Multivariate multigroup data are collected in many fields of science, where the so-called groups pertain to, for instance, experimental groups or countries the participants are nested in. To summarize the main information in such data, principal component analysis (PCA) is highly popular. PCA reduces the variables to a few components that are linear combinations of the original variables. Researchers usually assume those components to be the same across the groups and aim to apply a simultaneous component analysis. To investigate whether this assumption is reasonable, one often analyzes the groups separately and computes a similarity index between the group-specific component loadings of the variables. In many cases, however, most variables have highly similar loadings across the groups, but a few variables, which we will call "outlying variables," behave differently, indicating that a simultaneous analysis is not warranted. In such cases, the outlying variables should be removed before proceeding with the simultaneous analysis. To do so, the variables are ranked according to their relative outlyingness. Although some procedures have been proposed that yield such an outlyingness ranking, they might not be optimal, because they all rely on the same choice of similarity coefficient without evaluating other alternatives. In this paper, we give an overview of other options and report extensive simulations in which we investigate how this choice affects the correctness of the outlyingness ranking. We also illustrate the added value of the outlying variable approach by means of sensometric data on different bread samples.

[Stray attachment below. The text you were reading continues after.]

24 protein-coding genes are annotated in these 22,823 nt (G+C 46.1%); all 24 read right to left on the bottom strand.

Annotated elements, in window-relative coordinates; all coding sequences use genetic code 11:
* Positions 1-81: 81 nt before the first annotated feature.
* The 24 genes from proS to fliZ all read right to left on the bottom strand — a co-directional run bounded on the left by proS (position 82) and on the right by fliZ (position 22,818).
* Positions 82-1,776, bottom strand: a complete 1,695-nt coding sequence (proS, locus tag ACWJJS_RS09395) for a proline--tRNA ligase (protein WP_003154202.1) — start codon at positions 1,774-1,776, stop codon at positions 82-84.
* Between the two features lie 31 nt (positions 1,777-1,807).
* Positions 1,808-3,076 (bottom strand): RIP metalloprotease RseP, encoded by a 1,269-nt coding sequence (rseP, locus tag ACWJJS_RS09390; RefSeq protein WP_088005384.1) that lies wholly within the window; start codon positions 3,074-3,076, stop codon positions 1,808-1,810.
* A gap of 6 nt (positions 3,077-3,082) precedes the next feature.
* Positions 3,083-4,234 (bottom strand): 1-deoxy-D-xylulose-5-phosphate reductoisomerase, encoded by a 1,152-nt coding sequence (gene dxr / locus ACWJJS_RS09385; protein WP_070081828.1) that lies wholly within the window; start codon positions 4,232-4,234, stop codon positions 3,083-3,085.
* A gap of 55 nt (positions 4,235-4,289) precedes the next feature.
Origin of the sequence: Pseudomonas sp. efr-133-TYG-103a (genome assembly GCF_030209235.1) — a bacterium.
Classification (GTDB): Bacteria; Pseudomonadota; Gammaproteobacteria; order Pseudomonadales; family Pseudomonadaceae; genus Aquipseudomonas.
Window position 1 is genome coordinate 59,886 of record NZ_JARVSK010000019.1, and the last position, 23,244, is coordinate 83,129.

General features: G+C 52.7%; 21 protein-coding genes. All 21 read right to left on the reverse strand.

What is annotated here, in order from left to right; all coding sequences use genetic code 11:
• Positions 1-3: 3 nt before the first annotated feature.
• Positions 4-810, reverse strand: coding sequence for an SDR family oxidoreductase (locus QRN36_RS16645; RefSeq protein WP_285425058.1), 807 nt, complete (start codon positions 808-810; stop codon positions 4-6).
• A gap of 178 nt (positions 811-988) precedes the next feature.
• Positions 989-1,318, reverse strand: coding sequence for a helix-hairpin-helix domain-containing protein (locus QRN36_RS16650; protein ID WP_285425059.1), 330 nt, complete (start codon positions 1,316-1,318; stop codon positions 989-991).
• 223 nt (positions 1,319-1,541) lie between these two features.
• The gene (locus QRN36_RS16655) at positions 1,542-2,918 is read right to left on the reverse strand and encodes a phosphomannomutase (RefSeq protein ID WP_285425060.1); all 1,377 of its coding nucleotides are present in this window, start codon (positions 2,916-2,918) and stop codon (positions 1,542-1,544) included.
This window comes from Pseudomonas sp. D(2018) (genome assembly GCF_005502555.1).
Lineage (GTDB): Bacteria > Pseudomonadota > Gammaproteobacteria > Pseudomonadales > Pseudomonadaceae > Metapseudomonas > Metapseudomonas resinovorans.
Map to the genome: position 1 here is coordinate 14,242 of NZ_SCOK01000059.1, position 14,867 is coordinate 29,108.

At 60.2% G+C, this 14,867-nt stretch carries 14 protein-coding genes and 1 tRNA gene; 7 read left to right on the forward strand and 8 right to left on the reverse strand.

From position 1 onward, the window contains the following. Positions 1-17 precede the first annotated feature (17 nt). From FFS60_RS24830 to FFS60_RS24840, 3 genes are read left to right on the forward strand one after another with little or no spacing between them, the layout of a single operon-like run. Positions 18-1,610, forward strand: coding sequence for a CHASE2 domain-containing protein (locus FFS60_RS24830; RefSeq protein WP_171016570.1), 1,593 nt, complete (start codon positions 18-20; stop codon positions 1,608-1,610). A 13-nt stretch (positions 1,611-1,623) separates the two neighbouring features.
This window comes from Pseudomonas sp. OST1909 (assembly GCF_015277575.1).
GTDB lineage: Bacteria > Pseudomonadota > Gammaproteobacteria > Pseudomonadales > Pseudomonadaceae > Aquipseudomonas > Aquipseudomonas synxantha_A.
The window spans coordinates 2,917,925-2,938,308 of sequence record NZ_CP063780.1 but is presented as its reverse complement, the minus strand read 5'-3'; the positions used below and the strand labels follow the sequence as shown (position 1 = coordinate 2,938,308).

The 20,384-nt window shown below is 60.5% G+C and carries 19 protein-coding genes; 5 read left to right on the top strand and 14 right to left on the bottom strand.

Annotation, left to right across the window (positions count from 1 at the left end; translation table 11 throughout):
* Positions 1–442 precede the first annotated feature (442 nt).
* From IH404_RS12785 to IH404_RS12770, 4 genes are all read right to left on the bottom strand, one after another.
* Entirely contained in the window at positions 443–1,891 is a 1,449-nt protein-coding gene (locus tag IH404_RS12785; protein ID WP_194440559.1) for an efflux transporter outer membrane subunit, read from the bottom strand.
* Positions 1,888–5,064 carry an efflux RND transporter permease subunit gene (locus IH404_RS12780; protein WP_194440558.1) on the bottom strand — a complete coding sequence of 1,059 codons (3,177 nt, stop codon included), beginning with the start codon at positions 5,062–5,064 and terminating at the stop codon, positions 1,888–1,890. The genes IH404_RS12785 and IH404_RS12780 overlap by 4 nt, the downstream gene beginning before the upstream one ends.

- component similarity
- multivariate multigroup data
- Tucker's congruence
- SIMULTANEOUS COMPONENT ANALYSIS
- CONGRUENCE COEFFICIENTS